The report praises Sweet Home’s “collaborative partnerships,” particularly as they relate to the outdoors and how various local, state and federal agencies have worked together to develop and manage recreational attractions. It notes the impact of logging cutbacks on Sweet Home’s unemployment rate. It rates transportation between Sweet Home and its outdoor assets as “good,” but states that it needs better transportation in town – sidewalks, bike lanes and “safe transportation.”

It lists “safety concerns,” including dispersed camping, road and water safety, and emergency service access concerns. “Major concerns” are affordable housing and housing security. The report notes that a high number of school-aged children and their families live in “substandard and energy inefficient housing conditions or are homeless.” A need for “stable” housing for veterans is also noted.

The report says that the city and its partners need to establish a process for “setting community priorities, which should engage the community in supporting change, build community awareness of local issues and invite “the broader regional community to celebrate success.”

It offers five main recommendations:

n Take a regional approach to addressing Sweet Home’s challenges – don’t go it alone.

Develop a strategic economic development plan that includes diverse economic development and jobs that incorporate “multiple disciplines” from timber to technology.

“A strategic economic development plan should look at cultivating these opportunities and enhancing regional connections that can support workers and their access to and from jobs in Sweet Home,” the report states.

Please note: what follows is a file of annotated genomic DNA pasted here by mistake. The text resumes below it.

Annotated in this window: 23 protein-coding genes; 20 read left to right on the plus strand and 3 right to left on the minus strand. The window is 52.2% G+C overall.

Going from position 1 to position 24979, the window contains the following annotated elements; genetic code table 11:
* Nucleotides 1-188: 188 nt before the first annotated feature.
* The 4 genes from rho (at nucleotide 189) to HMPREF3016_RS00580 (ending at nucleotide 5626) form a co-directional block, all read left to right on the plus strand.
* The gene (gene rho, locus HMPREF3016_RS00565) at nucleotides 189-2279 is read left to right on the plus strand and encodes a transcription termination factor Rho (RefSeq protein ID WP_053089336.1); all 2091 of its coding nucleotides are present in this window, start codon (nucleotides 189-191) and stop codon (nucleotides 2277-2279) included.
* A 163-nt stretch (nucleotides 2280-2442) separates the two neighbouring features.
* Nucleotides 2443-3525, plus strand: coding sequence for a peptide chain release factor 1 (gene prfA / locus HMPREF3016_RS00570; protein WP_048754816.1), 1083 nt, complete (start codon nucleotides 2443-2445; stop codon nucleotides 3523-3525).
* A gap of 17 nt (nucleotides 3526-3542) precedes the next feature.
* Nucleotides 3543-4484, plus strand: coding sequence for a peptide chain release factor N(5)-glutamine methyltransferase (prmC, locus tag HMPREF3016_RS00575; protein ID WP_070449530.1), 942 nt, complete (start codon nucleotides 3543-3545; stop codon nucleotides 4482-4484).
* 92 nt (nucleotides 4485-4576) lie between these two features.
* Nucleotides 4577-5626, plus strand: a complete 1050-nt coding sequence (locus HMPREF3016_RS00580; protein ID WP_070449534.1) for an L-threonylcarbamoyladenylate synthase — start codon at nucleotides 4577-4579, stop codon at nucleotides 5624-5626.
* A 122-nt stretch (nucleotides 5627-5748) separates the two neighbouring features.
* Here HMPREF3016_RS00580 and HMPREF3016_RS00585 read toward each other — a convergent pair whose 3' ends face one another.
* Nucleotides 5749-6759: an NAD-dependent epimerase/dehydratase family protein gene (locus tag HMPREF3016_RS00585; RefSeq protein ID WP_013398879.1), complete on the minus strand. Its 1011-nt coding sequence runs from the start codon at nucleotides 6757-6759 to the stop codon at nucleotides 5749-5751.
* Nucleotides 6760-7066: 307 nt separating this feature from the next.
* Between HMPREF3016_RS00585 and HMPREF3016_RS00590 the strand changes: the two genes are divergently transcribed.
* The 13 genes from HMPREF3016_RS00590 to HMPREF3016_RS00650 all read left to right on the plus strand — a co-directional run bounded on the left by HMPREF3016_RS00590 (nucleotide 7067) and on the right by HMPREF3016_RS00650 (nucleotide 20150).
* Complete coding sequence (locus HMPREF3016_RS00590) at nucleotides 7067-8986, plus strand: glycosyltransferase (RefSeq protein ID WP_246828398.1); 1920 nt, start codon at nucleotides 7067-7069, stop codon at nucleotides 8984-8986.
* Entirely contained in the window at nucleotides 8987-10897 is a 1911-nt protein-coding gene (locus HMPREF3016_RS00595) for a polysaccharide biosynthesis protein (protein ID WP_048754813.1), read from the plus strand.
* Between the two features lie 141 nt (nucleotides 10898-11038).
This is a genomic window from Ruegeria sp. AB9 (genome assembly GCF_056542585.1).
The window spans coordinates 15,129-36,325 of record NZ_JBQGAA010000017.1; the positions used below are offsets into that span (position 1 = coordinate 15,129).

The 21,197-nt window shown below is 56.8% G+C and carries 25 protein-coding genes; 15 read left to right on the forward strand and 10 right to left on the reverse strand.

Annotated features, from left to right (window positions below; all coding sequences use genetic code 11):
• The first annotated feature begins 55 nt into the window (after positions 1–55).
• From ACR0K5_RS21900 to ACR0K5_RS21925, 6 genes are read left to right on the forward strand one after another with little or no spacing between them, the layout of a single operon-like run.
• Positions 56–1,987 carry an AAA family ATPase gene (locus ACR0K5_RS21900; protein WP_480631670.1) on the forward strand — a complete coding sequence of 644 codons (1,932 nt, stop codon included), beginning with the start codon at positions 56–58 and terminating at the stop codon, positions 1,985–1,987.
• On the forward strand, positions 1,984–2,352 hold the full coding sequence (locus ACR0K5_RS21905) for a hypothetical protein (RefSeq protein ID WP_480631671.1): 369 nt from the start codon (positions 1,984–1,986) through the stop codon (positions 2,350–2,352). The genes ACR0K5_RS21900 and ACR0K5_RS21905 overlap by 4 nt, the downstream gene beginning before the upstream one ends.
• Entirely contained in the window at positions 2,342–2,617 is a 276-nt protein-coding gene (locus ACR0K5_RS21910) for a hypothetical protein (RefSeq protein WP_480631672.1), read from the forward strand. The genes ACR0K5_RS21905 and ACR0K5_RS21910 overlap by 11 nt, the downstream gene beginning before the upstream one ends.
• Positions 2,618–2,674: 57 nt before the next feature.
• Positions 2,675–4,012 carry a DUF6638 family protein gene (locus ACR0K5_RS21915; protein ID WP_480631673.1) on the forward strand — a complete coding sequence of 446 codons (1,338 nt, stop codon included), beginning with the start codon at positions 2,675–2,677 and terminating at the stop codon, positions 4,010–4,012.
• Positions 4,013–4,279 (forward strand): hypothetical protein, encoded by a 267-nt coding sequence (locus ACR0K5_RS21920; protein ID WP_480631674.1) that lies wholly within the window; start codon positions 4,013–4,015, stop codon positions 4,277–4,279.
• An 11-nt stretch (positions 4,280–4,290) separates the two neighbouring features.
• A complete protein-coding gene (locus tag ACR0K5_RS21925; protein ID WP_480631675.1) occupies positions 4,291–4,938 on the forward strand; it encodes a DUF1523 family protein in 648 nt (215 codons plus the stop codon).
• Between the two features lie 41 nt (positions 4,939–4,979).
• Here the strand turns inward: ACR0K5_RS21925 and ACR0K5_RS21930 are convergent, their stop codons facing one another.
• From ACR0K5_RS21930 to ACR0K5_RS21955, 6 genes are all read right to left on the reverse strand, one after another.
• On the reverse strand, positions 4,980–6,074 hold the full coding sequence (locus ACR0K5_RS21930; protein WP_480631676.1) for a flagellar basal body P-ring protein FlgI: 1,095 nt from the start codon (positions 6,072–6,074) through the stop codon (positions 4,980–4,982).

n Invest in existing infrastructure and downtown. The current infrastructure caters to timber production and transport, which is “no longer pressing,” the report states, so it recommends that the city evaluate ways to repurpose existing infrastructure such as vacant mill properties, downtown buildings, roads, etc. to meet current and future needs of residents, workers and visitors.

n Become active stewards of the community’s character and natural resources.

The report states that preservation of community character and downtown infrastructure is important to developing and sustaining a “sense of place.”

Likewise, it says, the “conservation of the natural landscape is important to preserving this defining element of Sweet Home.

It is important that the town and community recognize the economic value of its natural landscape as the foundation for sustainable tourism and sustainable natural resource-based industry development and reflect this in the cultivation of community character in the downtown.

It goes on to state that the community’s character and natural resources will make the area a “desired destination” and improve its livability.

n Make improving quality of life for residents a priority. “Community planning and development should focus on improving the quality of life for residents,” the report says.

Tourism is one tool to drive economic development and can be successful in Sweet Home by improving the visitor experience, but Sweet Home should not pursue tourism for tourism’s sake.

“Rather, the community should identify priorities that will support livability improvements in transportation, access to jobs, affordable education, access to education and public services that will meet the day-to-day needs of residents and enhance the community’s attractiveness for outsiders.”